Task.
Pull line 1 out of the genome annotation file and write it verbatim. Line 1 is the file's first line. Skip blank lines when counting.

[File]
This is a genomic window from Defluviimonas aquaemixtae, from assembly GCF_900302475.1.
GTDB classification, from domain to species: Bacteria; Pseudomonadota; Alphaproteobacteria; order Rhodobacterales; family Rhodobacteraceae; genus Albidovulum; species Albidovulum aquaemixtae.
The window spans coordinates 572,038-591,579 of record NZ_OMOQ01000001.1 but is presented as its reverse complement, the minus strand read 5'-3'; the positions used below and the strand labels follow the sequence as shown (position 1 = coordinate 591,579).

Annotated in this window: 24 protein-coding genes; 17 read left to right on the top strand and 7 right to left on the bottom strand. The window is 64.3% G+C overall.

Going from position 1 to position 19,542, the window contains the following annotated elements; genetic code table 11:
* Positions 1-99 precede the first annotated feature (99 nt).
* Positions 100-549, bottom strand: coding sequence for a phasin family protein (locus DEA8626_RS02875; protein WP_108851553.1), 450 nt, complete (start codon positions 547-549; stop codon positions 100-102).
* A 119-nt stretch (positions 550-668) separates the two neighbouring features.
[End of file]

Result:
This is a genomic window from Defluviimonas aquaemixtae, from assembly GCF_900302475.1.